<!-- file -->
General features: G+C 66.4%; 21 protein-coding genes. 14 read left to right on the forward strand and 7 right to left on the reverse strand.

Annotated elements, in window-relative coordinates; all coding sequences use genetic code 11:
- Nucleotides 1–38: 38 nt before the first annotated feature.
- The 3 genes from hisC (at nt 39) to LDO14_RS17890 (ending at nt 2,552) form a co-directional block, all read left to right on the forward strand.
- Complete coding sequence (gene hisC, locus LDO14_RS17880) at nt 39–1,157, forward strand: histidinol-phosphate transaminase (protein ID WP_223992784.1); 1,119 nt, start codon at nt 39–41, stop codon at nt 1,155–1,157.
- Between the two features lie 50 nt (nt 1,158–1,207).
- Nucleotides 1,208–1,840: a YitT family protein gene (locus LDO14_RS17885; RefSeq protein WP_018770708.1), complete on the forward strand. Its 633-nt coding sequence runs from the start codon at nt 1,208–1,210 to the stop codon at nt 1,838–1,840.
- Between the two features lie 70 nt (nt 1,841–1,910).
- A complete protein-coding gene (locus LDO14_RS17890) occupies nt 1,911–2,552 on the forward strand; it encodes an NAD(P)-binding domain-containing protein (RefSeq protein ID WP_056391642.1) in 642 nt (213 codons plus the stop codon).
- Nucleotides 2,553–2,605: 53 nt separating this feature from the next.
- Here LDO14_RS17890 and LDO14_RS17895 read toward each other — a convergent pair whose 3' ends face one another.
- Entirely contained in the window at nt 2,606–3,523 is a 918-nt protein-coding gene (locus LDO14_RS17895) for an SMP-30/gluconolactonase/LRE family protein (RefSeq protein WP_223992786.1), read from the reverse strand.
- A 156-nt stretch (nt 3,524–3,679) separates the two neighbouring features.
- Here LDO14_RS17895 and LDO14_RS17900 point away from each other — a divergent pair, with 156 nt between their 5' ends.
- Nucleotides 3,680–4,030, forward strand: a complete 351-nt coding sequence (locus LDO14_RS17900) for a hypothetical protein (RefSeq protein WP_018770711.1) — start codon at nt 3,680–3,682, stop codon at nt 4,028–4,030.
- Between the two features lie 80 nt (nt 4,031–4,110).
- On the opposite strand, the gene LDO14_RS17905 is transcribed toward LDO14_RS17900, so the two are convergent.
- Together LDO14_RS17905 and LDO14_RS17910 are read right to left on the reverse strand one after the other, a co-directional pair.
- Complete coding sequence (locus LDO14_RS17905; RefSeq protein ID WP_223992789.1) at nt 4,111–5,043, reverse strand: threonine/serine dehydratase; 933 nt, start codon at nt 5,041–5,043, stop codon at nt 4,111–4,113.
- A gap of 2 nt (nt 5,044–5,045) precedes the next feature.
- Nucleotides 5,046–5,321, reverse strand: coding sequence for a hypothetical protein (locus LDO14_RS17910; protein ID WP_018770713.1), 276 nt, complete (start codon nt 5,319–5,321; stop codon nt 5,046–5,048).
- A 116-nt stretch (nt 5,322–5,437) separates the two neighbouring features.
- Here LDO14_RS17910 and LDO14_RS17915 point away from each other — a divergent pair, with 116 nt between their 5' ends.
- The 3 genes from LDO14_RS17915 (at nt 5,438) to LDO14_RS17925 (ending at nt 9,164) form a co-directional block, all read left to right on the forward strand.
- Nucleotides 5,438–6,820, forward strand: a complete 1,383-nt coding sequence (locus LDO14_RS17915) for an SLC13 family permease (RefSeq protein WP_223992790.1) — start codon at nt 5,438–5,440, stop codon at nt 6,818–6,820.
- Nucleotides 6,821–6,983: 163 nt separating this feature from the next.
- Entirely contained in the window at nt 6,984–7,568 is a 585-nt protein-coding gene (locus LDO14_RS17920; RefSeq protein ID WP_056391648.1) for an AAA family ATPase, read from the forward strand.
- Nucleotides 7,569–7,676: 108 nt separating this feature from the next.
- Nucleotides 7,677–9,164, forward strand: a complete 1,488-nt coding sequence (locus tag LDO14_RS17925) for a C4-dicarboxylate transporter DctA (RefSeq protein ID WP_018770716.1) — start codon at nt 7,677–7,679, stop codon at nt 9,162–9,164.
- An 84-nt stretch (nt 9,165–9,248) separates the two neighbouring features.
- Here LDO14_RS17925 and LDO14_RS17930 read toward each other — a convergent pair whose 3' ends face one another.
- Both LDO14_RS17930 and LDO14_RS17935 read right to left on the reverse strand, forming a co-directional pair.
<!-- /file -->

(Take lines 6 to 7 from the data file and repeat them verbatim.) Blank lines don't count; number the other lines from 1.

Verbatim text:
- Between the two features lie 50 nt (nt 1,158–1,207).
- Nucleotides 1,208–1,840: a YitT family protein gene (locus LDO14_RS17885; RefSeq protein WP_018770708.1), complete on the forward strand. Its 633-nt coding sequence runs from the start codon at nt 1,208–1,210 to the stop codon at nt 1,838–1,840.